The merge operation includes applying a two-dimensional filter on each channel of the feature map and summing the elements that lie in the area covered by the filter.
For a feature map with dimensions n h xn w xn c , the dimensions of the output received after the pool, are equal
(n h - f + 1) / sx (n w - f + 1) / sx n c
- & gt; n h - height of feature map - & gt; n w - width of feature map - & gt; n c - number of channels in the feature map - & gt; f - size of filter - & gt; s - stride length
The general architecture of the CNN model is to have multiple layers of convolution and join together one after the other.
Maximum pooling — it is a merge operation that selects the largest element from the area of the feature map that is covered by the filter. Thus, the output after the maximum pool layer will be the featuremap containing the most visible features of the previous featuremap.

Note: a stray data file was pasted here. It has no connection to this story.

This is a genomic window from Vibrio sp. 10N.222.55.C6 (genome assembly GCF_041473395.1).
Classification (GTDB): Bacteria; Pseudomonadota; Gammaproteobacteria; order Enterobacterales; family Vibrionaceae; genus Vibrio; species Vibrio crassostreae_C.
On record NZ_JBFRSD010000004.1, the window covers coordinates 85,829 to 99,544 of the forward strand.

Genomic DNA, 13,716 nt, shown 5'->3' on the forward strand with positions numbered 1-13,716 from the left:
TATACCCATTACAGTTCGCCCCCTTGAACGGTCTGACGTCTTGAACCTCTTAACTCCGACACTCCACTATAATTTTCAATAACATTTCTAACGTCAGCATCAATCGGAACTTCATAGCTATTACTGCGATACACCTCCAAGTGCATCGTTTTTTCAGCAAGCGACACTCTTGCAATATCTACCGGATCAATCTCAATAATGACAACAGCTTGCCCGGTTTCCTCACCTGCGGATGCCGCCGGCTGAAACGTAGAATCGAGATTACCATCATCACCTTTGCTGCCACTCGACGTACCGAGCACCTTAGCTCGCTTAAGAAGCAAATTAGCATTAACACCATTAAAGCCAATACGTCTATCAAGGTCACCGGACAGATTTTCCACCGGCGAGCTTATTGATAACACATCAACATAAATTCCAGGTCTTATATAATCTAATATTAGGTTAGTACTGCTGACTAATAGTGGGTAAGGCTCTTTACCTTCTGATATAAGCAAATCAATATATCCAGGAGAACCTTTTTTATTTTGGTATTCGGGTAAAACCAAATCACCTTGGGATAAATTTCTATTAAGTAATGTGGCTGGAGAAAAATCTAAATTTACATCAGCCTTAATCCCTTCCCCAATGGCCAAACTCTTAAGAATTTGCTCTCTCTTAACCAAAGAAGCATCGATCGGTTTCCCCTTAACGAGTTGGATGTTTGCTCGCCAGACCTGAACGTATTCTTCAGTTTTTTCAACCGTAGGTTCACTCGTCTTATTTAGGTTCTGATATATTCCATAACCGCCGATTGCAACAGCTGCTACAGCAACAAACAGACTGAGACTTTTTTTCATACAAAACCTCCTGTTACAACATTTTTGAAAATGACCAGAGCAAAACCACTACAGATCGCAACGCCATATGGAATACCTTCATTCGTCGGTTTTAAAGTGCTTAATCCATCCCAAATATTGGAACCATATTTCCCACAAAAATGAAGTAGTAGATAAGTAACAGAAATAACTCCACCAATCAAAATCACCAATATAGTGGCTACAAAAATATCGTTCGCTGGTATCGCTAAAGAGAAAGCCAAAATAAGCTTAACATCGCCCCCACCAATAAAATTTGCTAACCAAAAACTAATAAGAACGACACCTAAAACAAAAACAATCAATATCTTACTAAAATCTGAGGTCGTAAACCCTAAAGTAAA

This can be achieved with the MaxPooling2D layer in keras as follows:
Code # 1: Executing the maximum pool using keras b>
[[9. 7.] [8. 6.]]
Medium Merge calculates the average of the items present in the filtered area of the feature map. So while the max pool gives the most prominent feature in a particular feature map patch, the average pool gives the average of the features present in the patch.
Code # 2: Executing Medium Pool Using Keras
[[4.25 4.25] [4.25 3.5]]
Global pooling converts each channel in the feature map to a single value. Thus, the sitemap n h xn w xn c is reduced to the sitemap 1 x 1 xn c . This is equivalent to using the dimension filter n h xn w, i.e. measurements of the object map.
Alternatively, it can be either the Global Max Pool or the Global Medium Pool.
Code # 3: Executing a Global Pool Using Keras